Tuesday, August 21, 2012

Patient Safety or Mystery Shopper?

Patient Safety Observer

I have been called a “mystery shopper” of hospitals. I don't think that's what I do.   I like to be called in to the hospital to visit a patient by the family or the patient themselves.  I usually get the call because the patient doesn't know who is in charge of their care, aren't getting their needs met or feel that the care they are receiving is substandard.   That call gives me a reason to go into the hospital and see some of the problems that may cause unsafe care to a patient.  I don’t make the trip if it can be handled over the phone, but sometimes I just can’t get someone in administration to help and the bedside staff are just too busy.  In that case, I will go to the hospital.
When walking through the halls I will observe things like a cluttered hallway, overflowing garbage pails and empty hand sanitizer holders.  I will see if medication carts are unattended and listen for staff who are loud and un-attentive.  I will even look to see if there are any patient safety brochures or posters.  If you have read past posts you know that I will watch how the cleaning crew washes the bathrooms and if they touch items in the room with soiled gloves.
I don’t do this to get people in trouble.  Goodness knows the staff work hard, but if there is a discomfort to me about being in this facility, someone, with the power to make changes needs to know about it. 
The problem is the response I get when I write.  Some places answer immediately and ask for help and input.  Some leave the impression that I was seeing things and many others (most) hospitals don’t respond at all.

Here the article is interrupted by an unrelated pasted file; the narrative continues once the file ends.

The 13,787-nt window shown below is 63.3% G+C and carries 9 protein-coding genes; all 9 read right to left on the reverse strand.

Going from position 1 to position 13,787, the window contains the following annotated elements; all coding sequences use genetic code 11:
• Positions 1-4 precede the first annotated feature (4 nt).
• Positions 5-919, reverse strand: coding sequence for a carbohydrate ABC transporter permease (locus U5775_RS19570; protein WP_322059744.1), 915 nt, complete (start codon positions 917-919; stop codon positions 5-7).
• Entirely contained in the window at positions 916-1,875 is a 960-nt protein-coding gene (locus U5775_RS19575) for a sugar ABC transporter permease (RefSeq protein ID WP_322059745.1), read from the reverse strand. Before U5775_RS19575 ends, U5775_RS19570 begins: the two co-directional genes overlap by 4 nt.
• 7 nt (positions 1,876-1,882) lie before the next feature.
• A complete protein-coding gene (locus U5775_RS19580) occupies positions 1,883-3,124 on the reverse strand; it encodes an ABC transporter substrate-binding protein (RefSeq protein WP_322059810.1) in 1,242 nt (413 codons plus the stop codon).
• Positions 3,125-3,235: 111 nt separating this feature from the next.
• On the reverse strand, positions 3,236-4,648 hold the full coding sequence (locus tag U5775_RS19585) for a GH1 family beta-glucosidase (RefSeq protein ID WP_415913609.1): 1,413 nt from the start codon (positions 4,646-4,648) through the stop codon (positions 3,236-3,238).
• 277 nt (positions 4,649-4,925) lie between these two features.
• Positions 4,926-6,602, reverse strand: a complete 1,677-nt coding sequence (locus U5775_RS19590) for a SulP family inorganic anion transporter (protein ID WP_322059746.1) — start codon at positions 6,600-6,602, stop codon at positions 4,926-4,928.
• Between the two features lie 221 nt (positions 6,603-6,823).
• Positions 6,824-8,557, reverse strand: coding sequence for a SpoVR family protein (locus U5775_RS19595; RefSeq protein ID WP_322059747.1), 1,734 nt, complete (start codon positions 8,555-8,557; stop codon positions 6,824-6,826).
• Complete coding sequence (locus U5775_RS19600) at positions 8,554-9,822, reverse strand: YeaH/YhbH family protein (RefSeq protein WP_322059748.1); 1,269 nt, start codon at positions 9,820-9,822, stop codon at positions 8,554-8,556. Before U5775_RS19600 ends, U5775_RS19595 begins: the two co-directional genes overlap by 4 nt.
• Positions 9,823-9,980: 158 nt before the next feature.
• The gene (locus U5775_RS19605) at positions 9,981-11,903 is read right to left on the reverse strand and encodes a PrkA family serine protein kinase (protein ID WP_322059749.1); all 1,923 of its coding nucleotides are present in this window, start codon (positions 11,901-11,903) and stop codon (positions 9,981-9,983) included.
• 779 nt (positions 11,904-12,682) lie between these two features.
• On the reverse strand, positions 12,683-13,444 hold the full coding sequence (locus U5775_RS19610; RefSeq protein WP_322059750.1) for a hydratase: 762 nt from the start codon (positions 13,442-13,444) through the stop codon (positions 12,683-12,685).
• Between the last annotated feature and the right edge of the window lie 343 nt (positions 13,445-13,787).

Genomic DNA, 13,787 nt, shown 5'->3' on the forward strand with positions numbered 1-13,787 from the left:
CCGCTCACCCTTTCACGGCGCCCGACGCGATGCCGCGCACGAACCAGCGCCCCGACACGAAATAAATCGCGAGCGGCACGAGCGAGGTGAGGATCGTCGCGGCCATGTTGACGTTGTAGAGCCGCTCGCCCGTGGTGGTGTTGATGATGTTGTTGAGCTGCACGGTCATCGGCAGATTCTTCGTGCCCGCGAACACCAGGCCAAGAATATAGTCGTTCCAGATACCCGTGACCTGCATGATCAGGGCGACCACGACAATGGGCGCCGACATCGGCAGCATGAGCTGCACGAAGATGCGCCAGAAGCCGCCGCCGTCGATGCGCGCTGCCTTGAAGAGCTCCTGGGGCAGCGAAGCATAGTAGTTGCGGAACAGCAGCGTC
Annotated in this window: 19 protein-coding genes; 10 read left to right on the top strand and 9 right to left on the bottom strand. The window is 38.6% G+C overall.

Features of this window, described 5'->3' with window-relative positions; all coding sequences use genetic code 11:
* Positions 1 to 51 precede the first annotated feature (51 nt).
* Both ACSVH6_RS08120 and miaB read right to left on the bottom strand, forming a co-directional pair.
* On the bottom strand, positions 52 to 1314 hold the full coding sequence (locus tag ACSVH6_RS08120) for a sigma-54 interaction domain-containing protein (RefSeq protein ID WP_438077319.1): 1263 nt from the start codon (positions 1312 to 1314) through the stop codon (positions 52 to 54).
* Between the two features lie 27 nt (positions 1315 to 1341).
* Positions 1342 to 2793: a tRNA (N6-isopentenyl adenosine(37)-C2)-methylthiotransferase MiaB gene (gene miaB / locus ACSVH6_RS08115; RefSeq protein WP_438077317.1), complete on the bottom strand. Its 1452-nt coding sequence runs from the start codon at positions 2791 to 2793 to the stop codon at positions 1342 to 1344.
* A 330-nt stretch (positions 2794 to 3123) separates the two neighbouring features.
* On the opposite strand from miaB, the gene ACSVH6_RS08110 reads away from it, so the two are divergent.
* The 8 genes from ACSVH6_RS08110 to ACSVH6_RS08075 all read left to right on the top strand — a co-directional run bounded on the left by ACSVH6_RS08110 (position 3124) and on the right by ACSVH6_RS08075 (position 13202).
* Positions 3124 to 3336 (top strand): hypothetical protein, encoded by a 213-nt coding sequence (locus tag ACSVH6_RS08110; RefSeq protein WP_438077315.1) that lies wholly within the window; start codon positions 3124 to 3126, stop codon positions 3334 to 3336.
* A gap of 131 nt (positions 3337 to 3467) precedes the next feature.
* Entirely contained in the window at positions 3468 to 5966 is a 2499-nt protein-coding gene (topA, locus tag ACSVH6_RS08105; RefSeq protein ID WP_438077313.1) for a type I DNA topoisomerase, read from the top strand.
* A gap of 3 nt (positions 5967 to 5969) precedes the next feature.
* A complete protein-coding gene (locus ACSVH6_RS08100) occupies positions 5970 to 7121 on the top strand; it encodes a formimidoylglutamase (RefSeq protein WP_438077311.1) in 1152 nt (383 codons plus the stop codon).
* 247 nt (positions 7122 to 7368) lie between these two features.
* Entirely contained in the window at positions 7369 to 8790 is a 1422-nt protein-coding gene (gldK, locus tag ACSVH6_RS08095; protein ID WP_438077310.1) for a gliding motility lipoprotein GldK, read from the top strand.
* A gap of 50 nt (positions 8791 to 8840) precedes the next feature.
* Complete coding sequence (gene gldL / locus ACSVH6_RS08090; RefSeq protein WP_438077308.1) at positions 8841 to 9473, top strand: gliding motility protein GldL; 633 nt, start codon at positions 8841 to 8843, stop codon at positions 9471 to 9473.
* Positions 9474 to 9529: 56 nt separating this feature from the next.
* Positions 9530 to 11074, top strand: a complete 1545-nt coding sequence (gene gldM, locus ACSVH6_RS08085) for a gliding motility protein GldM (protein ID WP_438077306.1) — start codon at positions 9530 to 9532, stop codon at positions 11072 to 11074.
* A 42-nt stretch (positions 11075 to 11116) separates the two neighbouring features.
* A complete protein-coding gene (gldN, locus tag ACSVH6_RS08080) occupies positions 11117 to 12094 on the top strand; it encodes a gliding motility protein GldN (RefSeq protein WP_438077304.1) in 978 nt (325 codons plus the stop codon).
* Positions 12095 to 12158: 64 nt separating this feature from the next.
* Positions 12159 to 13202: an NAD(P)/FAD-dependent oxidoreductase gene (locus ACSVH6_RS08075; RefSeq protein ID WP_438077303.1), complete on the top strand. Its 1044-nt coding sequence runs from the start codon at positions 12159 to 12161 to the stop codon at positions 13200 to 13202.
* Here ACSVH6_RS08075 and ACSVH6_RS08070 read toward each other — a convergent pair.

The letter sent out explains that it is for informational purposes only.  There is no official report going out to any of the places we are to file a complaint like the Department of Health or The Joint Commission or the news .  I am not looking for a pretty atmosphere but I do look at patient’s safety. Accessible   information, courtesy and comfort will bring a patient back in the future.  Early intervention is also safety.  A patient who feels chest pains but won’t go back to the hospital because it was dirty, they felt the people were rude or they didn’t feel welcome is, in fact a patient safety problem and should be addressed.
Personally, I don’t need to know how things are changed, or even if they are.  I’m pretty confident I will be back again to see for myself.

Wednesday, August 1, 2012


I jokingly asked my friend at her birthday party if she was able to drive home.  She looked at me with her droopy eyes and sleepy smile and said “sure, but you can drive if you want”.  Together, we had already planned that I was her designated driver and prearranged for a mutual friend to drive her car home.  At the time we made these plans, she was not drinking and she was thinking straight.  I have no doubt that if the plans were not previously made she wouldn’t want to “bother” me and may have insisted on driving.

A few days later I visited someone on pain killers for a shoulder injury.  His wife commented on how medicated he was and how he was not thinking straight.  I wondered how he might be when the time was to stop taking the pain pills.  Would he even bother stopping?  It was a chronic condition he had, after all.

I thought it would be a good idea if before he went on the pain medication, he and his wife made a decision that not unlike a designated driver, she would start to have some control over his pain medication or planning the pain management.  If the pain pills are working, and he feels in control, even if he isn’t, it is understandable why someone wouldn’t want to take the chance of being in pain all over again, unless of course there is a Designated Medication Manager in the home. 

The conversation may not be pleasant but at least it will not be a surprise when the DMM starts the conversation about getting off or reducing the amount of the pain killers a patient is taking .